The Book of Sediments


From the Archive


Madeline DeFrees’s poem “The Book of Sediments” appeared in our Fall 1983 issue. Her last collection, Spectral Waves, was released by Copper Canyon Press in 2006; DeFrees passed away last year. 

Beside my bed the lamplight glows: a glass base
filled with shells containing
news of ocean. Each shell encloses what the sea
says to the listener. Each whorl and coil
reflects the secrets there.

                                                Echo and Narcissus.
He falls in love with the image: his vision
flowers. She pines away for the other: nothing
left but the voice. The sun-drowned
sepals in the old stereoscope we called
a stereopticon: two complementary views—right
eye and left—caught on film the brain
registers and light fuses to a third dimension.

We let those wave-lengths tell us what the world
means, a corollary of echo-
location: different densities sending bulletins
from underwater. Ship Harbor Inn: we slept
above the Sound—frogs and crickets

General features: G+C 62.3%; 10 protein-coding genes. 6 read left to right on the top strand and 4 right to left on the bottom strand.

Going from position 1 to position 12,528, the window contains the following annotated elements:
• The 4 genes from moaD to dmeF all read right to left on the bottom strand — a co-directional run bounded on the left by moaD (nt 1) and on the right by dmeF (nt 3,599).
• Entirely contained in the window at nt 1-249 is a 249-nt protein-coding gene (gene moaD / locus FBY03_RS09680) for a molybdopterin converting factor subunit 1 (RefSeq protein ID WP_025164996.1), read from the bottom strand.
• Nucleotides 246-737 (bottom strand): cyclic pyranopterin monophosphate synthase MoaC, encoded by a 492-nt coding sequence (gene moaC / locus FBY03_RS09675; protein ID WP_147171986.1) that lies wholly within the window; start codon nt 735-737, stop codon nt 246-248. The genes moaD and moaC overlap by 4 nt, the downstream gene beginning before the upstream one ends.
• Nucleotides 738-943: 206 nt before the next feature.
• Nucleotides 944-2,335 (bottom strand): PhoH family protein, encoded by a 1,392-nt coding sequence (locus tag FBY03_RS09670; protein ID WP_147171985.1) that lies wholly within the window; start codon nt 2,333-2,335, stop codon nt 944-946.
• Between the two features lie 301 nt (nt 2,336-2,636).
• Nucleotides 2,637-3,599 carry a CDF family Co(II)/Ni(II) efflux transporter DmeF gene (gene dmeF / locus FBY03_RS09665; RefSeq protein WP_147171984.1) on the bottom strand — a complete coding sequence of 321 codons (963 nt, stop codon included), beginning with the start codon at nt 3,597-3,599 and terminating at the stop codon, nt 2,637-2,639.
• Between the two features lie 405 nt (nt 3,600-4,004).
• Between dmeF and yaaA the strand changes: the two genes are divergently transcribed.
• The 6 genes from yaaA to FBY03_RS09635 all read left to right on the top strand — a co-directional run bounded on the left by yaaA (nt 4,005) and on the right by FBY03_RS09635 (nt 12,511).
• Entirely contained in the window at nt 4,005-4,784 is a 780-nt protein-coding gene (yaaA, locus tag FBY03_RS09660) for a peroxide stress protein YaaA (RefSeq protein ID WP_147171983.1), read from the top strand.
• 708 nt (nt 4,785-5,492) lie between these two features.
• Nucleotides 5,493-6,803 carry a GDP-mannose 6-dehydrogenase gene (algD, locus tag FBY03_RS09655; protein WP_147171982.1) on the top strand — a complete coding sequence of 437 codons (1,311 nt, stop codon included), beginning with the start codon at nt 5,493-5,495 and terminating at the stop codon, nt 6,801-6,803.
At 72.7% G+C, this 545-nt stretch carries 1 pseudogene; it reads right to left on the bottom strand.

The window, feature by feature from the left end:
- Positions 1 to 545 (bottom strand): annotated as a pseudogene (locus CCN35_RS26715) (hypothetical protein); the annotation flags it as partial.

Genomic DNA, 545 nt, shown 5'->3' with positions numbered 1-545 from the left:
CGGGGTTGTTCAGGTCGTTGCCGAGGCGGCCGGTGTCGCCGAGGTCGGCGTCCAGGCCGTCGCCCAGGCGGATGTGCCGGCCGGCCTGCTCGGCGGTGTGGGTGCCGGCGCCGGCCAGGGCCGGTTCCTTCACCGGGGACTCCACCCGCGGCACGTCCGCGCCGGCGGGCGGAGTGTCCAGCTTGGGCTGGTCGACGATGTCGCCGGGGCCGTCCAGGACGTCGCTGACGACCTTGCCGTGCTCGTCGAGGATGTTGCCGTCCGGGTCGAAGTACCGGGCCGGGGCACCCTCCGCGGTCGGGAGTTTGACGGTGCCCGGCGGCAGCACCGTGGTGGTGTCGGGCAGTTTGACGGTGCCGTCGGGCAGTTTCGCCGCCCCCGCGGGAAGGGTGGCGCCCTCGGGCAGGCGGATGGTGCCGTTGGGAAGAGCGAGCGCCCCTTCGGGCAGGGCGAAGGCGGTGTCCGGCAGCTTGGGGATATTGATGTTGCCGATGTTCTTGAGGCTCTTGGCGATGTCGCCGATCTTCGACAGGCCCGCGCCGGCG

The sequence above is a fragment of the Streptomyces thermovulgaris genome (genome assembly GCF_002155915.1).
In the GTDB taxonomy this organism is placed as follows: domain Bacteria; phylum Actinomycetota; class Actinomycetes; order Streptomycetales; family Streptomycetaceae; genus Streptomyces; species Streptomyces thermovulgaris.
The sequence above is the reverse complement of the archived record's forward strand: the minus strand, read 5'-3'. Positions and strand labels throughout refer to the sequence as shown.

a fluttering circle on the ear’s horizon. That
one long note, the foghorn
cutting in and out of sleep.

                                                     Waves know their
burden of heavy minerals by weight. Neatly,
they sort them out in ocean’s bed of separate
deposits: gold from monazite, red
garnet from zircon. Disaster always in their 
wake, waves stumble on
sifting platinum from chromite, grain by grain.
Some, considering the ocean

                                                        prospect, have made
themselves minor profits. Others
have gone for broke. Isn’t that Gruber, there
next to the breeches’
buoy? The 300-pound quarryman we left, too fat
to fit in, refusing to be tied? His mid-
section circled by two life-preservers,
he made it finally in a bo’s’n’s chair, the first
to pass dry-shod.

                                  And now the ferry docks
briefly at Shaw Island: a brown-robed nun,
Franciscan in pill-box hat with veil attached,
runs down the gangplank in sandals.
Clank of heavy chains, and then the double
dissolve into Friday

                                      Harbor and the Whale Museum
where we saw a brain three times our size.
Remember the days we took to let the sea settle?
Bald Hill and Dinner Island? Cape San Juan
and Sunset Point. I tried the public
telephone: a killer whale
was on the line, and everywhere we looked was 
light and water.

—from “The Light Station on Tillamook Rock”